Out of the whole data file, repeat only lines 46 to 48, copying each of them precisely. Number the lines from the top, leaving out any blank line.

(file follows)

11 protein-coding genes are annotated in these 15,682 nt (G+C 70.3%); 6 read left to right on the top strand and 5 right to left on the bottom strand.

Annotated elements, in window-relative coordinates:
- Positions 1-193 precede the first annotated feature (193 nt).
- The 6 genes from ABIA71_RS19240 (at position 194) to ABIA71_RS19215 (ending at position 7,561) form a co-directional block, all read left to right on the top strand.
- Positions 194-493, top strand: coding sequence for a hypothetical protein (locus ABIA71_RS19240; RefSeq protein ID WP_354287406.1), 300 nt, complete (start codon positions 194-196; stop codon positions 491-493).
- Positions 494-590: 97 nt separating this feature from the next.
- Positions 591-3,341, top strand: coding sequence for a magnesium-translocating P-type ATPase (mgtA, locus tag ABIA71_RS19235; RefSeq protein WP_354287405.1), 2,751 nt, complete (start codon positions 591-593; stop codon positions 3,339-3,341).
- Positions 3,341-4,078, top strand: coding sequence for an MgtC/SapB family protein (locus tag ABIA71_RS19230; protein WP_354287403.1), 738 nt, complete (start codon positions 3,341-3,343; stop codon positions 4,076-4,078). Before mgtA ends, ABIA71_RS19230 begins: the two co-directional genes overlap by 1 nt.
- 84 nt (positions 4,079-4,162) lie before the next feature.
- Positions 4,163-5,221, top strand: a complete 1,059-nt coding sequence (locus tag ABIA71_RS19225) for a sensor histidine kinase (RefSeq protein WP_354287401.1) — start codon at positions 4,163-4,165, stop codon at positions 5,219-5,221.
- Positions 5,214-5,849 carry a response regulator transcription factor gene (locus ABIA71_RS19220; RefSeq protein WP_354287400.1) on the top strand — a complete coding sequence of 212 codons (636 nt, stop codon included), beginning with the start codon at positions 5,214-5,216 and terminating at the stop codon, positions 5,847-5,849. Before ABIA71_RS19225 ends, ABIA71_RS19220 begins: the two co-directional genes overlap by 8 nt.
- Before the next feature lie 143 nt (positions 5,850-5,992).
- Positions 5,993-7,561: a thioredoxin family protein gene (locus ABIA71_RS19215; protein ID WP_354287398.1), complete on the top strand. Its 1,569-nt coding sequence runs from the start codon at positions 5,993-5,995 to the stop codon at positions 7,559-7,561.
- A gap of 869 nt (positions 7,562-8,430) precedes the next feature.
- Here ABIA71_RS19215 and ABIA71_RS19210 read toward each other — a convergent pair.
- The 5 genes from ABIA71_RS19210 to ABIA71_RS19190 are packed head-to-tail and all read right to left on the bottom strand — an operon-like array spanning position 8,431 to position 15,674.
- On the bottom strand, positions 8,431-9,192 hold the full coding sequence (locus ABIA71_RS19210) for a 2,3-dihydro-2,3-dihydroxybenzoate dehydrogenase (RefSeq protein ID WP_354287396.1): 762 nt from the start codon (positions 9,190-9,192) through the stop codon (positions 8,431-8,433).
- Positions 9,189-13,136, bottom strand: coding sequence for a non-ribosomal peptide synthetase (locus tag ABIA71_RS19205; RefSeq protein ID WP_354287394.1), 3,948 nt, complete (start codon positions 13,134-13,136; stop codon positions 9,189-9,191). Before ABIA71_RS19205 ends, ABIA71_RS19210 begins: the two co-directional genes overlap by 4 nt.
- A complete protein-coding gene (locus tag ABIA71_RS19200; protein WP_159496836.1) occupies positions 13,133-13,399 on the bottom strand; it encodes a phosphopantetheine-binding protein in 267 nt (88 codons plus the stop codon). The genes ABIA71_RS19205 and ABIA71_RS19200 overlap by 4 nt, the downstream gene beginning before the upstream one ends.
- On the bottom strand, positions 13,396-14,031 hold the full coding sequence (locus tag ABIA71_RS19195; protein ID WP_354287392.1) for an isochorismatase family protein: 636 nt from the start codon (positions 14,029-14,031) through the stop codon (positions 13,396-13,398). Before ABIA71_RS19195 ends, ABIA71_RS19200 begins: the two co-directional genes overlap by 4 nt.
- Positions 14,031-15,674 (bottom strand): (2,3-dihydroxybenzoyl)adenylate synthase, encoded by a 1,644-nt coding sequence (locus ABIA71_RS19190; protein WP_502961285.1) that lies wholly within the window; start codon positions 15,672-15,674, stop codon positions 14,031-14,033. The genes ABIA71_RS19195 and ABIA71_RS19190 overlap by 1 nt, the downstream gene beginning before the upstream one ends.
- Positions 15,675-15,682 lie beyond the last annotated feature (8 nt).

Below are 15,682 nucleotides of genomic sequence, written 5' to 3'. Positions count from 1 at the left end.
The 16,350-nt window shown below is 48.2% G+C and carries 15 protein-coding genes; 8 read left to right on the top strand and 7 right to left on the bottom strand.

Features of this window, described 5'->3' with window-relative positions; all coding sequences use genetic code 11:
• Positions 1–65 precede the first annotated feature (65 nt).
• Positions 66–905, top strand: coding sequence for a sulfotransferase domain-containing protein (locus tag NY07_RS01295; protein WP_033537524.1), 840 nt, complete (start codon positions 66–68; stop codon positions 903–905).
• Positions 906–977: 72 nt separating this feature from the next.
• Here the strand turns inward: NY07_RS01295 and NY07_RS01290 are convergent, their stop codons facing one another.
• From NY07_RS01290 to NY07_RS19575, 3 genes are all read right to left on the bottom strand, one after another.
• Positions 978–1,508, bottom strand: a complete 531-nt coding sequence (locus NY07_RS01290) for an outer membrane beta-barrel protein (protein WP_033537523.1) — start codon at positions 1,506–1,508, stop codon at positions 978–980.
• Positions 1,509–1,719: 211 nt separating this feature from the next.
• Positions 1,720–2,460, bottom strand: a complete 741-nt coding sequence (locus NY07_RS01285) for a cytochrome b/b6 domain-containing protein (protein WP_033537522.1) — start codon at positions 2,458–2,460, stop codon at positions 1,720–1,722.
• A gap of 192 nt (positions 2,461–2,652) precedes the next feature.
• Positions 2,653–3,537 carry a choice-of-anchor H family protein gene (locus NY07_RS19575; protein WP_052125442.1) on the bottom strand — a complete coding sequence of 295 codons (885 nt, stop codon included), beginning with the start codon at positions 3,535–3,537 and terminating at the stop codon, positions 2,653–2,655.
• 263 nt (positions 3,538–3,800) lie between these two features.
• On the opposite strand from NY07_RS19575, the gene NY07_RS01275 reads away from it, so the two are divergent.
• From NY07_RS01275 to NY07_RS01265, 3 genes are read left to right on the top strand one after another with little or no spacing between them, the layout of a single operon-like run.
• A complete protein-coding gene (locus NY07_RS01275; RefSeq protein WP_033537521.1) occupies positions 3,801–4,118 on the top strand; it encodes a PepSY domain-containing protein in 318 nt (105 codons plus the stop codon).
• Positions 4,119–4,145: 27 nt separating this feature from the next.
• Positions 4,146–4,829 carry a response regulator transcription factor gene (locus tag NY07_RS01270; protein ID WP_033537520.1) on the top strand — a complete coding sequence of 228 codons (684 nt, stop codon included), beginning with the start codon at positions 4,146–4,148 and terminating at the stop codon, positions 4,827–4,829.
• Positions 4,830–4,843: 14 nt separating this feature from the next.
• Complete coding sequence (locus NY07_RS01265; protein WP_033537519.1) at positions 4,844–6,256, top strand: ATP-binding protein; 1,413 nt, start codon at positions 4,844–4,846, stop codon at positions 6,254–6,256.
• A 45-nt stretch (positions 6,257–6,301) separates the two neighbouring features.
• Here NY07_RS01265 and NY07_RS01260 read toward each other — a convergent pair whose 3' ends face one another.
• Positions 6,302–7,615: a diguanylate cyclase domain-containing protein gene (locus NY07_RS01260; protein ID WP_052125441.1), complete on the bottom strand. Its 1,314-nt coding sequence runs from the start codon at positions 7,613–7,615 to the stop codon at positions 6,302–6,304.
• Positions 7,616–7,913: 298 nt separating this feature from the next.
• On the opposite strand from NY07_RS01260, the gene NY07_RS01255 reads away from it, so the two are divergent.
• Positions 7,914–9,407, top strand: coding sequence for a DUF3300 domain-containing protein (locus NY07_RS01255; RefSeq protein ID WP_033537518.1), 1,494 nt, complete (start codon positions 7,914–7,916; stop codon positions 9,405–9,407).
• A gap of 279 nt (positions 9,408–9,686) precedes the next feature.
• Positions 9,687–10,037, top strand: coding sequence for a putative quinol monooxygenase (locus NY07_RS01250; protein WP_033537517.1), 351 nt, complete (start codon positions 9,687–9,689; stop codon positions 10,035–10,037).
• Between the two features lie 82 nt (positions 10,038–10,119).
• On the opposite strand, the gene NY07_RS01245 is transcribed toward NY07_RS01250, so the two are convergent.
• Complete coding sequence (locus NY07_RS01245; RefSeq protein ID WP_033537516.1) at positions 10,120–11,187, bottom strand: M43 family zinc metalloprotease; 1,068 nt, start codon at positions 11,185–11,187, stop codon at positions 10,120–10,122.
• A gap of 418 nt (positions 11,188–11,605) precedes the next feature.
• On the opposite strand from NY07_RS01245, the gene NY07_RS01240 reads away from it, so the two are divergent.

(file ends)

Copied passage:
• Positions 6,302–7,615: a diguanylate cyclase domain-containing protein gene (locus NY07_RS01260; protein ID WP_052125441.1), complete on the bottom strand. Its 1,314-nt coding sequence runs from the start codon at positions 7,613–7,615 to the stop codon at positions 6,302–6,304.
• Positions 7,616–7,913: 298 nt separating this feature from the next.
• On the opposite strand from NY07_RS01260, the gene NY07_RS01255 reads away from it, so the two are divergent.